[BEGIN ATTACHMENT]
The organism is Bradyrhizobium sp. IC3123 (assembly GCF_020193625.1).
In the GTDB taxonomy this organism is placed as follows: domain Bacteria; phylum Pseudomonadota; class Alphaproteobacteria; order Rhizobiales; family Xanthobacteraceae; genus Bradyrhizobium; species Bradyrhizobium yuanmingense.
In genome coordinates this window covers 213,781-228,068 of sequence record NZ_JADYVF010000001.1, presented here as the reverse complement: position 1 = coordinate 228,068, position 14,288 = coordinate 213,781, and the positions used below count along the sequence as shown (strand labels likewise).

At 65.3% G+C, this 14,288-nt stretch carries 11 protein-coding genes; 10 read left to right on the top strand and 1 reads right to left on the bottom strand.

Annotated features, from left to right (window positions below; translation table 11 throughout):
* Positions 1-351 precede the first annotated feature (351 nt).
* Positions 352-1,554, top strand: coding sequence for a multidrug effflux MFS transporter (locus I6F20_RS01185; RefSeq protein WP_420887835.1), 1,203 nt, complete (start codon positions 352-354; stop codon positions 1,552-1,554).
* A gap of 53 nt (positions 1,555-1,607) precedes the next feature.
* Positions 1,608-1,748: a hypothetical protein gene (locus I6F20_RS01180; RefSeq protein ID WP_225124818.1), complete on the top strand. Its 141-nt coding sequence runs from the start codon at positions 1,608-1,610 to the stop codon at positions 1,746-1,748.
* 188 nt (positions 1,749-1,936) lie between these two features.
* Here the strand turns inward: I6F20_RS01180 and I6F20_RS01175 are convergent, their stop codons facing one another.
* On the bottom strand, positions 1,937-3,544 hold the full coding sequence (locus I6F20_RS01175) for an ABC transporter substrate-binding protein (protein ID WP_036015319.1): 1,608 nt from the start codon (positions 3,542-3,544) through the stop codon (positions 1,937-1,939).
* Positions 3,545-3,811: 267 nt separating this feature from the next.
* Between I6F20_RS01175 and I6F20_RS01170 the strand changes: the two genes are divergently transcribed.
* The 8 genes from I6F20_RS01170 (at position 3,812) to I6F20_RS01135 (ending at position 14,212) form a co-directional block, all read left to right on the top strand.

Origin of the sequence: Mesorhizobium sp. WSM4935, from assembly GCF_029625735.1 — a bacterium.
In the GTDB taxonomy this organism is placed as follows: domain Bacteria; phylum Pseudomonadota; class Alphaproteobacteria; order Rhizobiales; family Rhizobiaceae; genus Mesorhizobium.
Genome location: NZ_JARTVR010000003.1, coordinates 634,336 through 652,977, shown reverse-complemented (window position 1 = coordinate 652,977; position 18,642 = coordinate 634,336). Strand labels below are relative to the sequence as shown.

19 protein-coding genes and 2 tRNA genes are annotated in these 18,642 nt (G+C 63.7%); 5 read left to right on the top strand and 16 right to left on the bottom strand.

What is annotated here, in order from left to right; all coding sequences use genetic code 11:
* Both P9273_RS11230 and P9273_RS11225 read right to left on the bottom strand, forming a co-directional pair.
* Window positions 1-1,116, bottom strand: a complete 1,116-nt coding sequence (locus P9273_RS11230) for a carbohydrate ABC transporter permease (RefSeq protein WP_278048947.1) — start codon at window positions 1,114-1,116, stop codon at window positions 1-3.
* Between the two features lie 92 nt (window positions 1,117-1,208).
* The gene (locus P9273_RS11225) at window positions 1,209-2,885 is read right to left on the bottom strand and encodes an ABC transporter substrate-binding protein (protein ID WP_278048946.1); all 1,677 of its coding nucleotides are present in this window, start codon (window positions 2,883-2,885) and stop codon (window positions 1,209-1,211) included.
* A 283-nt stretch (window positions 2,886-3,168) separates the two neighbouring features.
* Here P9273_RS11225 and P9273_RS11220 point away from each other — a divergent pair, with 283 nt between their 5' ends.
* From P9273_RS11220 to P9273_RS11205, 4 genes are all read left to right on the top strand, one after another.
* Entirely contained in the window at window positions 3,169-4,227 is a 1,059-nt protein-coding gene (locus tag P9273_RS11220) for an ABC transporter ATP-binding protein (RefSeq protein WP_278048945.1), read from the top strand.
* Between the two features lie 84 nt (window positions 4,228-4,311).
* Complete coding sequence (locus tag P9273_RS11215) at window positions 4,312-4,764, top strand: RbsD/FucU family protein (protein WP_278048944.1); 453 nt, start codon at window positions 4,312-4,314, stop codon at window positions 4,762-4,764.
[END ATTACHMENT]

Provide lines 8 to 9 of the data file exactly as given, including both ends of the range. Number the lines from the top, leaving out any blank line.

* A gap of 53 nt (positions 1,555-1,607) precedes the next feature.
* Positions 1,608-1,748: a hypothetical protein gene (locus I6F20_RS01180; RefSeq protein ID WP_225124818.1), complete on the top strand. Its 141-nt coding sequence runs from the start codon at positions 1,608-1,610 to the stop codon at positions 1,746-1,748.